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IU physicists receive $5.4 million for subatomic particle research

August 26, 2013

A team of Indiana University Bloomington physicists will receive more than $5.4 million over the next three years from the National Science Foundation to study the subtle properties of subatomic particles.

The team consists of Will Jacobs, Lisa Kaufman, Chen-Yu Liu, Josh Long, Hans-Otto Meyer, Hermann Nann, William Snow, Ed Stephenson, Rex Tayloe, Anselm Vossen, and Scott Wissink, all members of IU Bloomington’s College of Arts and Sciences Department of Physics, along with several postdocs, graduate students, and undergraduate students. All are also affiliated with the Center for Exploration of Energy and Matter, a research center supported by the Office of the Vice Provost for Research on the Bloomington campus.

No one knows how the angular momentum of protons — the subatomic particles present in the nucleus of every atom — is distributed among a proton’s internal quarks and gluons, but IU physicists are leading a major effort to address this question.

They have already contributed to STAR Detector — the Solenoidal Tracker at Relativistic Heavy Ion Collider — at Brookhaven National Laboratory by designing and constructing its Endcap Electromagnetic Calorimeter. This device is designed to see how gluons, the particles that bind quarks within protons, contribute toward angular momentum. The IU team will follow up on recent hints of evidence for spinning gluons.

The research also addresses important scientific questions in astrophysics and cosmology, with some experiments measuring the properties and interactions of neutrinos — electrically neutral (unlike electrically charged electrons and protons) and weakly interacting subatomic particles created by nuclear reactions in the sun, in nuclear reactors, when cosmic rays hit atoms, and from certain types of radioactive decay.

Neutrino experiments at Fermilab are searching for possible new types of neutrinos which, if present, could greatly change the expansion rate of the universe at early times, and the IU team continues to improve the sensitivity of this search.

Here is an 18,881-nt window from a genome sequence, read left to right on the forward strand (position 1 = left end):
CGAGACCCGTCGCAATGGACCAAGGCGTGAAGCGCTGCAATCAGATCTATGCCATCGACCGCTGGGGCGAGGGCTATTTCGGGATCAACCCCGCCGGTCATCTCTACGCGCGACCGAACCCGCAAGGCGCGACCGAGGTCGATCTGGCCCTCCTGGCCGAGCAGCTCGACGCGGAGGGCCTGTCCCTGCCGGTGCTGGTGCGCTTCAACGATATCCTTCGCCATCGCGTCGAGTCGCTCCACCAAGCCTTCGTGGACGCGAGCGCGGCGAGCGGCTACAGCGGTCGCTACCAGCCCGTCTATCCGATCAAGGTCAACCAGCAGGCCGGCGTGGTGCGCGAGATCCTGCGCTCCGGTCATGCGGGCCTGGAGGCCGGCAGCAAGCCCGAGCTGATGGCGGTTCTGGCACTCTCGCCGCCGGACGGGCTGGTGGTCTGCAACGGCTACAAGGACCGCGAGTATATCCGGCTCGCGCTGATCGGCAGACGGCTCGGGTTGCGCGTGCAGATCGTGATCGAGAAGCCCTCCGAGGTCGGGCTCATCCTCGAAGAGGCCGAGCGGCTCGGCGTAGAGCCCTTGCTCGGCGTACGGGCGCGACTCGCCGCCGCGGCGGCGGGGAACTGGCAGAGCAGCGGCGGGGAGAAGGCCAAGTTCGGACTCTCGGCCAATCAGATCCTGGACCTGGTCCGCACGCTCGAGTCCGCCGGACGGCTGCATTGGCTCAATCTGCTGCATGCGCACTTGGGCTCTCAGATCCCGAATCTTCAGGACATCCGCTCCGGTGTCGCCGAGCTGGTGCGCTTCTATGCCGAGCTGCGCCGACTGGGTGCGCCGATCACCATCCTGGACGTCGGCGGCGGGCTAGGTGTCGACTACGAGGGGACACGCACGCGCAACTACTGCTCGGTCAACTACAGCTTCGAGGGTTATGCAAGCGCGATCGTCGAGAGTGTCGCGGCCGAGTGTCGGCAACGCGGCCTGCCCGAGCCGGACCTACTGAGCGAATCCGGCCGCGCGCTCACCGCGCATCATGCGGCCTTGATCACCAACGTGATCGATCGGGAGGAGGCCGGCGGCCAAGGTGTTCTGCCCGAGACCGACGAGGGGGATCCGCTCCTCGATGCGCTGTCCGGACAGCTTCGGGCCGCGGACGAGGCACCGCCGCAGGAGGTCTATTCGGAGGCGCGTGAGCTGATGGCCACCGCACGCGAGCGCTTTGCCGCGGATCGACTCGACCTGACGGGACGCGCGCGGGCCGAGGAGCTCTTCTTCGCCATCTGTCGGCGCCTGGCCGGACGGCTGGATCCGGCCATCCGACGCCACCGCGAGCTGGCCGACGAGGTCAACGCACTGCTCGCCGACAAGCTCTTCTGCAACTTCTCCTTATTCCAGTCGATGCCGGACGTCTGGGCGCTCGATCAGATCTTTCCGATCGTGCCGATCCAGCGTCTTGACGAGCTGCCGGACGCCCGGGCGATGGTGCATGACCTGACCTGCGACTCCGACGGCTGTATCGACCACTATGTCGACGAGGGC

Another neutrino experiment in an underground laboratory with very low background radioactivity, the Enriched Xenon Observatory, searches for evidence that neutrinos are their own antiparticles and constrains the masses of neutrinos. The IU team has played a major role in the installation and operation of this underground experiment, which has already measured the slowest radioactive decay process ever seen.

IU physicists will also employ precision measurements of slow neutrons and are already working on two different experiments to measure the decay rate of the free neutron, which sets the relative proportions of hydrogen and helium in the universe.

They are also performing important research and development to search for an electric “dipole moment” of the neutron, which would come from a slight separation of positive and negative electric charge inside the neutron. If present, this electric dipole moment might well influence the theory for why the universe seems to have so little antimatter.

Other neutron experiments will test the theory behind radioactive decay and search for very subtle interactions involving neutrons that violate mirror symmetry. Initial versions of these experiments have set the best limits on possible exotic long-range, mirror-asymmetric neutron interactions.

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